Three Tips for Brides (and Grooms!) Who Want to Wear Their Glasses on the Wedding Day
Make your frames work for this special occasion.
Looking like a perfect vision on your wedding day doesn't mean giving up your perfect vision: A stylish pair of frames, a custom fit, and careful eye makeup can give your ordinary eyewear habit a little extra polish. Marie Wilkinson, style director at Cutler and Gross, works with brides and grooms who appreciate the sophistication of an elegant pair of wedding-day glasses—and the practical benefits. "With glasses, there is no worry if your eyes well with tears of joy, as the glasses will shield them," she says. "And when it's time to leave the party and head to the honeymoon suite, I believe glasses are as sexy as the bridal garter!"
Invest in a special set of frames.
Your favorite pair of well-loved frames works fine as your everyday go-to, but your wedding-day look deserves an upgrade. "It's quite common for eyeglass wearers to get a new pair of glasses for their wedding day," says Wilkinson. "Customers come into our stores looking for something perhaps a little different to their everyday frame." For brides, this might mean a slim silver, gold, or rose gold frame that ties into her engagement ring or metallic décor accents, or a more subtle pair that's closer to her skin tone. "As much as a beautiful pair of earrings or necklace can complement the face and neckline, a pair of glasses can do the same," says Wilkinson. She also suggests frames in a "subtle make-up tone," like the blush-colored Candy Darling cat-eyes, which can "add luminosity to the face in much the same way as pearls do." Grooms should look for formal glasses they can wear again; Wilkson likes a classic acetate in a trapezoid shape. "Its bold eyebrow line gives a sincere, earnest look, and a minimal lower rim to emphasize the mouth is a good choice," she says.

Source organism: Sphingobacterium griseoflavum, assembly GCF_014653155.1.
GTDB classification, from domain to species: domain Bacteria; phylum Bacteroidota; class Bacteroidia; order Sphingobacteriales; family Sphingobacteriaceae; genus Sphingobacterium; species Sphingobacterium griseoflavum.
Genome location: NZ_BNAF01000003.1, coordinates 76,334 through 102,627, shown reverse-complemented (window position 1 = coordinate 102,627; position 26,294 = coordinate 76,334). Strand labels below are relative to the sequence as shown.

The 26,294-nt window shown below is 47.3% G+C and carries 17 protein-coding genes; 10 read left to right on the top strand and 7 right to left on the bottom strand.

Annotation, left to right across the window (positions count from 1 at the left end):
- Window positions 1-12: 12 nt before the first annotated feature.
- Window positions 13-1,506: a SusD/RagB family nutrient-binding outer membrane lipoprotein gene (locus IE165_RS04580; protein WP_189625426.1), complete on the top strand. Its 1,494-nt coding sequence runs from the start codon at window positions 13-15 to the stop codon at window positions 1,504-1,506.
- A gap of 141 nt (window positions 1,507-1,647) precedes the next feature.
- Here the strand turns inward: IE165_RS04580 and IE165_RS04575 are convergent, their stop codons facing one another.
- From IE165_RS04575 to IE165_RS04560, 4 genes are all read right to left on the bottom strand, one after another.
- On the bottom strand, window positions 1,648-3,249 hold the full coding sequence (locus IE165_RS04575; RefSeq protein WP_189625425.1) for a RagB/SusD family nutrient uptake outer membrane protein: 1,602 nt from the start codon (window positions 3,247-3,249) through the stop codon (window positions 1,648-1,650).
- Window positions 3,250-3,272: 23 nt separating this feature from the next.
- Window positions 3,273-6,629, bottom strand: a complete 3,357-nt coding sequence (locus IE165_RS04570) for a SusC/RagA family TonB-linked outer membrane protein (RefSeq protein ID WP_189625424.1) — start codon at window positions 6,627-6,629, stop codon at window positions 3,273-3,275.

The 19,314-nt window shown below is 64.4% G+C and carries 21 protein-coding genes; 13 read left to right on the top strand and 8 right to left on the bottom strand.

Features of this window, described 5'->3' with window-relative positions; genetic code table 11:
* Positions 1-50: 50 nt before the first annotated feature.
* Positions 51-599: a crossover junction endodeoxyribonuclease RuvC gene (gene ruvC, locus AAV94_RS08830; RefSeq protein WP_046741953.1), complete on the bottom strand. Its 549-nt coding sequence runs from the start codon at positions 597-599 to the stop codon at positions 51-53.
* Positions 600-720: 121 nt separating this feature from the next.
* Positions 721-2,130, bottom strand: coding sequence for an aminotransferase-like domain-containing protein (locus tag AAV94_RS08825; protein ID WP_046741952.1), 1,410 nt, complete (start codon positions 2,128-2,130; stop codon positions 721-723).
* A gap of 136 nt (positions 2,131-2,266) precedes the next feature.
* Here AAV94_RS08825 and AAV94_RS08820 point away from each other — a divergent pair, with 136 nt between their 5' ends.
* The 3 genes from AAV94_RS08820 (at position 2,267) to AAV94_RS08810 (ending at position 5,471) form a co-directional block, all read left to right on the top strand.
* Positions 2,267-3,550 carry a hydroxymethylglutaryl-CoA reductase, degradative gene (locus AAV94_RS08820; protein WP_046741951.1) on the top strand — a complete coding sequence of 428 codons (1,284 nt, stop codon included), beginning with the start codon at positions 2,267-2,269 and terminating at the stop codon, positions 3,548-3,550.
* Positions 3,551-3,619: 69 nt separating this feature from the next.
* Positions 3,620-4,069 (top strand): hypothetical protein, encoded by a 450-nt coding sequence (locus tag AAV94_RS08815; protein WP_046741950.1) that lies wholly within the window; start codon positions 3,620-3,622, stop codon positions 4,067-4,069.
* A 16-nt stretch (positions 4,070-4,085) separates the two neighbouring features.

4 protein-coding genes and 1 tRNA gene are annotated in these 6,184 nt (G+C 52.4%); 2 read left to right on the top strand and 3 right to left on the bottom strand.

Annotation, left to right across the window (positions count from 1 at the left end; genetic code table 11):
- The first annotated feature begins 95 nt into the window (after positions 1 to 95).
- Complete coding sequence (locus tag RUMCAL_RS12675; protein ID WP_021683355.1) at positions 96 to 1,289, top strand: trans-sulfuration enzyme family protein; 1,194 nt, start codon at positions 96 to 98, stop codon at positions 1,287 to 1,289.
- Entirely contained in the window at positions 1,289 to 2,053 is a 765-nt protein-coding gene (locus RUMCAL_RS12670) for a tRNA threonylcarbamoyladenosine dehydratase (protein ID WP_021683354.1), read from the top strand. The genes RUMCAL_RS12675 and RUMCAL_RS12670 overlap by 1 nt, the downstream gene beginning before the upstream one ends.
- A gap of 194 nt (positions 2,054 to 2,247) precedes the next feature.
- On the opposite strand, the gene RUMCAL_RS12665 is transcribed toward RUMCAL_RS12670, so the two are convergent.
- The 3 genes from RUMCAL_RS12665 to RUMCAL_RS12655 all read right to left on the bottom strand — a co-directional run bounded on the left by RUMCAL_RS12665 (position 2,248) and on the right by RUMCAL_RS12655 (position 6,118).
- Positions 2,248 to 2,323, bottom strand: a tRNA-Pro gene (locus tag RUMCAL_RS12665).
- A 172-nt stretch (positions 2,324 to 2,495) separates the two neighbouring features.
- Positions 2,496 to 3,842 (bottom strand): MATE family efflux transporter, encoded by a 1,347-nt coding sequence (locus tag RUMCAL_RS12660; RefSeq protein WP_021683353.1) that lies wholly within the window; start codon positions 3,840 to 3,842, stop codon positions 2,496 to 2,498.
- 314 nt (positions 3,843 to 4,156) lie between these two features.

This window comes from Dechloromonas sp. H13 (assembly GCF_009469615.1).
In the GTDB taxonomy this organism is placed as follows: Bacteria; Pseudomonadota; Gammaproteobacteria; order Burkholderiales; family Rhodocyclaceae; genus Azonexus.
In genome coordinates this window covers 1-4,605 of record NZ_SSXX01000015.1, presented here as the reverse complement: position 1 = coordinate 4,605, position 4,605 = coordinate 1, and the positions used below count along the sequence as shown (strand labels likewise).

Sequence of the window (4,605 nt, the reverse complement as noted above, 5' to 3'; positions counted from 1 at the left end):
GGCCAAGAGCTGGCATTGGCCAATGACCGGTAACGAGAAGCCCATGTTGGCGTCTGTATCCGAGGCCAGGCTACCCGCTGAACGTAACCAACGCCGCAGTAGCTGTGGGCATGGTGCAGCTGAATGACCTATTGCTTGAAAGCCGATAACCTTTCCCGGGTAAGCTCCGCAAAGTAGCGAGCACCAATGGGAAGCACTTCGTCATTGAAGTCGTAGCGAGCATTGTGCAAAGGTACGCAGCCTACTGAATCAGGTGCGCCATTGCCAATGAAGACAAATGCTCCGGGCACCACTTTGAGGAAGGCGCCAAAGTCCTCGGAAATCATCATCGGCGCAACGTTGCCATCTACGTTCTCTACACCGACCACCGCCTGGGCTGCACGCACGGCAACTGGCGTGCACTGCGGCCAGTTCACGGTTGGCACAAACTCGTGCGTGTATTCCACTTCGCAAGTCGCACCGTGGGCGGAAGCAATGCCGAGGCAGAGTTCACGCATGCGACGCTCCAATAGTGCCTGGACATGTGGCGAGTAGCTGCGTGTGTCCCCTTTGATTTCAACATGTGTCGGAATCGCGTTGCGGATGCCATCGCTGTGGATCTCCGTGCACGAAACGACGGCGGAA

Schedule a custom fitting.
You may have a set idea of what shape and size frames work for your face, but working with a professional can help you feel confident about branching out to a slightly different style. "Generally speaking, we know that a square-shaped face will suit a rounded frame, a longer face will suit an aviator, an oval-shaped face will suit a browline frame, and so on," says Wilkinson. "Our staff are trained in picking out the details of each individual face and finding the frame to best complement it." Stylists at a professional eyewear shop will adjust the size and fit so the frames are comfortable enough to wear from your morning mimosas to your last spin around the dance floor, provide you with a foolproof cleaning cloth for lenses that stay clear no matter how much you cry, and direct you toward a special-occasion pair that still feels like you. "Ultimately, the frame should always reflect the [wearer's] personal style," says Wilkinson."
Choose the right makeup artist.
The makeup artist you hire should have experience working with brides who wear glasses—and putting together a makeup look without suggesting you trade them in for contacts. "We always love when our glasses-wearing brides stay true to themselves and wear their glasses on their wedding day," says Katherine McCall, event coordinator at Facetime Beauty. "To make the eyes pop through the lenses, we love to add extra lashes and liner. Because glasses can sometimes hide eyeshadow details in general, we recommend a fun pop of color or a dramatic smoky eye to bring out some definition."